Te Whanganui-a-Tara – An economist has warned New Zealand could drift into recession as Kiwis plan to cut their spending.Tony Alexander surveys his report readers monthly and the latest survey of more than 1000 people shows a fresh deterioration in consumer spending plans.
The soaring cost of living, rising mortgage rates, falling house prices, Russia’s invasion of Ukraine and China’s Covid mismanagement hitting supply chains are likely to be factors contributing to the new unwillingness of people to spend, he says.
This is negative news for retailers and especially businesses involved in previously booming home renovations, furniture, and eating out.
However, the good news is that the Reserve Bank is seeing the weakness it wants in consumer spending as a means of encouraging businesses not to much raise their selling prices and accede to high wage demands.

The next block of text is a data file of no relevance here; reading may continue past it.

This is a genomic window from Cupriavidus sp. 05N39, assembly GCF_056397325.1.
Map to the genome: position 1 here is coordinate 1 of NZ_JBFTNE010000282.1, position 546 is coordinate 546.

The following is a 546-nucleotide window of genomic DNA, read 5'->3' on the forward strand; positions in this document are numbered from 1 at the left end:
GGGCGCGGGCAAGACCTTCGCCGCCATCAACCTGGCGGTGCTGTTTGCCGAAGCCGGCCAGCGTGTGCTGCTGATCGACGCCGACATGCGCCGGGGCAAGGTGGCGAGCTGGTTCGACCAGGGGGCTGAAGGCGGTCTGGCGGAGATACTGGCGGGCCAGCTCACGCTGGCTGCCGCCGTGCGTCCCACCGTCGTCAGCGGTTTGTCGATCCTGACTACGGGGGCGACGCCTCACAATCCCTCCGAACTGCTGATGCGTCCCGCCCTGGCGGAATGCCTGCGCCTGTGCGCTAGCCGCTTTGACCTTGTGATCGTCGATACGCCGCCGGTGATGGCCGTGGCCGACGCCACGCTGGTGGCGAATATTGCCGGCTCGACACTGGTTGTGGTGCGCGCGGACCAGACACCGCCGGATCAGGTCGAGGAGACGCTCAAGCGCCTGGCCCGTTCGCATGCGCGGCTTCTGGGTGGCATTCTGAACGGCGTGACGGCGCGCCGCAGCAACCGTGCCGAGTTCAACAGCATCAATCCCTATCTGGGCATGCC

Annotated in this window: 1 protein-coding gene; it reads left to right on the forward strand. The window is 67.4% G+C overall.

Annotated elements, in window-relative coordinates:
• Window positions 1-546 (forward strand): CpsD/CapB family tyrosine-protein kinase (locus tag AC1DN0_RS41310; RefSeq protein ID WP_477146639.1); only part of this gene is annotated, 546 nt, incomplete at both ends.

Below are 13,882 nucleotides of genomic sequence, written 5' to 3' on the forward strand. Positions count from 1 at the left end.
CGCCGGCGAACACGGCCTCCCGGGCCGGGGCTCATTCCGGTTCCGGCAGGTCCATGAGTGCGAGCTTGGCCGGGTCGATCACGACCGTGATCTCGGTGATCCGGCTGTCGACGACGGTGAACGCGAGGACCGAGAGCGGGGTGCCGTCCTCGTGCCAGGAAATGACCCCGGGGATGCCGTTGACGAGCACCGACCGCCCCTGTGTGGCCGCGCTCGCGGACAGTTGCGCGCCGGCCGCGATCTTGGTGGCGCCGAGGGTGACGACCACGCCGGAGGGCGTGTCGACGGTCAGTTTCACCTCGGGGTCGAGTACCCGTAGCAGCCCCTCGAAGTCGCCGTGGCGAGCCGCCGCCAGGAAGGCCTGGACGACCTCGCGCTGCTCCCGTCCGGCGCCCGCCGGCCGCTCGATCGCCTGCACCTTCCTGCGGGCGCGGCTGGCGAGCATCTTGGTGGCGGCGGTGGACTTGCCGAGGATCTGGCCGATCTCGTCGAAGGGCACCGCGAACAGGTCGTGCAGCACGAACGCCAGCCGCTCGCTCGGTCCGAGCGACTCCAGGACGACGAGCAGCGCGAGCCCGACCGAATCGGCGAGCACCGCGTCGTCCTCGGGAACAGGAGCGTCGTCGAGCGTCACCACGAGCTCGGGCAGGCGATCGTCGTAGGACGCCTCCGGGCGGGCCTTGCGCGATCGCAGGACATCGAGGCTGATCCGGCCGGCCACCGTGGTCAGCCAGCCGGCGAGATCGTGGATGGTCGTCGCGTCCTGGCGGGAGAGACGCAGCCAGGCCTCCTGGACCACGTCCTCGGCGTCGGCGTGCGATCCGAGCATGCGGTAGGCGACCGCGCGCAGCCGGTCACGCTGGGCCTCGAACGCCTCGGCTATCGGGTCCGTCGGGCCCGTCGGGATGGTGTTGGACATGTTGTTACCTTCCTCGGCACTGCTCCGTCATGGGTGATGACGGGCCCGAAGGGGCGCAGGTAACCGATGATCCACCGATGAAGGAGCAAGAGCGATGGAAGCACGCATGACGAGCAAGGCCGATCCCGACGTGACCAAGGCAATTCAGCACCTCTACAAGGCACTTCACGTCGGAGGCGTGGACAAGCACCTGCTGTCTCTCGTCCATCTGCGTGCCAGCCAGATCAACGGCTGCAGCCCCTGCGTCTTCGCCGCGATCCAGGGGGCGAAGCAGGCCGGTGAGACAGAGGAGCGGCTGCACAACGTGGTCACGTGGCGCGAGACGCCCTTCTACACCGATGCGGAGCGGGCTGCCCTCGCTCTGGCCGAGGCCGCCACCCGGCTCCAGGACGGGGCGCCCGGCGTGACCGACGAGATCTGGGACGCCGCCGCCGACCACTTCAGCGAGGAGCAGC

A record net 20 percent of people said they plan cutting their spending in the near future. This is a deterioration from results all very close to 11 percent in the previous three months.
It is a substantial turnaround from the net 17 percent of people who up until December indicated that they will spend more. A time of intense household spending restraint is now here, and with such spending typically accounting for up to two-thirds of overall spending in the New Zealand economy.
The economy could easily slip into a recession later this year though not a deep one considering the strong levels of construction activity, high job security, and good export prices.
People do not plan cutting back their spending in all areas. Spending increases are planned on international and domestic travel, groceries, and investment shares.
Many respondents said the reason they will be spending more on groceries is because prices have gone up so much. They have no choice other than to allocate more of their weekly pay to supermarket costs.
There is no positive news in our survey for the hospitality sector. History shows in times of budgeting stress people will first look for cost savings by cutting something which in the past was considered a luxury – eating outside of the home.